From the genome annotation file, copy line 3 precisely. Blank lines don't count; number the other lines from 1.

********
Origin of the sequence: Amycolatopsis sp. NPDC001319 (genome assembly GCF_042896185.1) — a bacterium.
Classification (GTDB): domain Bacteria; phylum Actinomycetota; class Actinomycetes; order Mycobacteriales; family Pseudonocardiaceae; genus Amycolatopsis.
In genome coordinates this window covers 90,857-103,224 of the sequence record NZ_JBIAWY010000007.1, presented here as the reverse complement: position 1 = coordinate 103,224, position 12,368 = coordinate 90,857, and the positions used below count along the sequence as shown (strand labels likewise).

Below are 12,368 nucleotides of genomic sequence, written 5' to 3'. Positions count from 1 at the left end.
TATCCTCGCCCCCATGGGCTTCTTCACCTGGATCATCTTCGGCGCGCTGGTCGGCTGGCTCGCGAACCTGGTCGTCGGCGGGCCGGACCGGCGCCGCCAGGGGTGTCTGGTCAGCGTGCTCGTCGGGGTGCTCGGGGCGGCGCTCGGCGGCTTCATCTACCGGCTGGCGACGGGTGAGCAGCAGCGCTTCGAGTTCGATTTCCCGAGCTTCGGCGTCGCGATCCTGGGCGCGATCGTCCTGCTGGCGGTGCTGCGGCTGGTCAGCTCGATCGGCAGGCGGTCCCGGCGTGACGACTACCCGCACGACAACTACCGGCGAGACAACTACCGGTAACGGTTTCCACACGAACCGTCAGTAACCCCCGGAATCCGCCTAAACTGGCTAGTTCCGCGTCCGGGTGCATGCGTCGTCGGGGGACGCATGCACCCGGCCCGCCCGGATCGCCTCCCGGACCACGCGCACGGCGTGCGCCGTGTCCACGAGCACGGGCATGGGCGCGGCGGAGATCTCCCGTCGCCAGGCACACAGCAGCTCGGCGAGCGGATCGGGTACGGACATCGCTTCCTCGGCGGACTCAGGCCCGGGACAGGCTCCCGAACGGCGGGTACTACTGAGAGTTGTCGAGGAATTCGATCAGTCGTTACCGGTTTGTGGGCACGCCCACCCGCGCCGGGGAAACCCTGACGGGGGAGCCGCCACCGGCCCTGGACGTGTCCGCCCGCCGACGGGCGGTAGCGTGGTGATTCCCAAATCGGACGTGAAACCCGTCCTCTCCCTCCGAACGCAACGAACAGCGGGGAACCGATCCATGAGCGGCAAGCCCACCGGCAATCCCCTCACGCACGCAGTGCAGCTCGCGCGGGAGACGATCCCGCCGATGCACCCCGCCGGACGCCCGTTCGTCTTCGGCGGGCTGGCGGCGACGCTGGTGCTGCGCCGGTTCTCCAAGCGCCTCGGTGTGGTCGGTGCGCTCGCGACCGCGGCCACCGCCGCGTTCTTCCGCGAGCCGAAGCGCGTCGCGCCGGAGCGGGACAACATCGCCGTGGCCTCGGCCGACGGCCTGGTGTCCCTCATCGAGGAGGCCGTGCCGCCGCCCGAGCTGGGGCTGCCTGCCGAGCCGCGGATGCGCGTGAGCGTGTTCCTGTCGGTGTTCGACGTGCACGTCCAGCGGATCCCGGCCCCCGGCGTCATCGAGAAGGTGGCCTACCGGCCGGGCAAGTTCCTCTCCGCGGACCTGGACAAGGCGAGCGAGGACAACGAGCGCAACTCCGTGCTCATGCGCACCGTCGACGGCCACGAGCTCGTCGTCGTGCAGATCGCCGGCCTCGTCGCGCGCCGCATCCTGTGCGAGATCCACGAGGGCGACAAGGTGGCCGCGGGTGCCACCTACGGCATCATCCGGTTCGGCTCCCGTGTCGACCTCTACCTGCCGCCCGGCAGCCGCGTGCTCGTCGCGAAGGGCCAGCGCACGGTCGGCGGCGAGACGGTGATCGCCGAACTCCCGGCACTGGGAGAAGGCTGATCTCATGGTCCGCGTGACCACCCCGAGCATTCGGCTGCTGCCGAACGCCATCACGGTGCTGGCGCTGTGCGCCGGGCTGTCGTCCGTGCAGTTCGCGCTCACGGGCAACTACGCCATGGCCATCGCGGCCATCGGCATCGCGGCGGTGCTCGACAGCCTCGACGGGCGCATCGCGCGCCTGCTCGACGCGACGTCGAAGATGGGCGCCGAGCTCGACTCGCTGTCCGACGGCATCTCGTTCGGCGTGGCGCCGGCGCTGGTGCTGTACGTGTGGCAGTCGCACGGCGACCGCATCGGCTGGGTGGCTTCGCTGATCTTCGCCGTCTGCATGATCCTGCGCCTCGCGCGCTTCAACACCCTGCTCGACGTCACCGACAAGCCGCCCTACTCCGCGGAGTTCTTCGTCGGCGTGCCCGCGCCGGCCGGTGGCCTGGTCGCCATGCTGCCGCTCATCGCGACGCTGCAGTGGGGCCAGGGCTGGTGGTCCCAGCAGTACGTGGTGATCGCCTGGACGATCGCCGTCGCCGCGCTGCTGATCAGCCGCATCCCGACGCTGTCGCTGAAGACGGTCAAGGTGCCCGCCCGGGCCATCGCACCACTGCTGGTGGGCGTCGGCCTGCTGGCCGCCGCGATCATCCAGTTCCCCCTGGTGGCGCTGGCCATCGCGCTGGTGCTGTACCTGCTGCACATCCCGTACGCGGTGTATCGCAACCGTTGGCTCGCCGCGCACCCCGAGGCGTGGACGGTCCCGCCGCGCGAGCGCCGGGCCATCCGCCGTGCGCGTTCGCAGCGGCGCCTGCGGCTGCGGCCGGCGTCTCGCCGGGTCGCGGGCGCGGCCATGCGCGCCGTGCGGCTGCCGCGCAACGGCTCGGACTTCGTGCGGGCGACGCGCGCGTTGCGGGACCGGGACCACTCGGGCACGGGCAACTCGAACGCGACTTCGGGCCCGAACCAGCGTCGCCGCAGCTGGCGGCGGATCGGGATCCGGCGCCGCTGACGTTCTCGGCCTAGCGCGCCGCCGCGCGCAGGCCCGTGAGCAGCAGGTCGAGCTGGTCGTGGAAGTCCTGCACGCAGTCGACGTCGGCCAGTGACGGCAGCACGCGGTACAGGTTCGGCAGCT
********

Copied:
In genome coordinates this window covers 90,857-103,224 of the sequence record NZ_JBIAWY010000007.1, presented here as the reverse complement: position 1 = coordinate 103,224, position 12,368 = coordinate 90,857, and the positions used below count along the sequence as shown (strand labels likewise).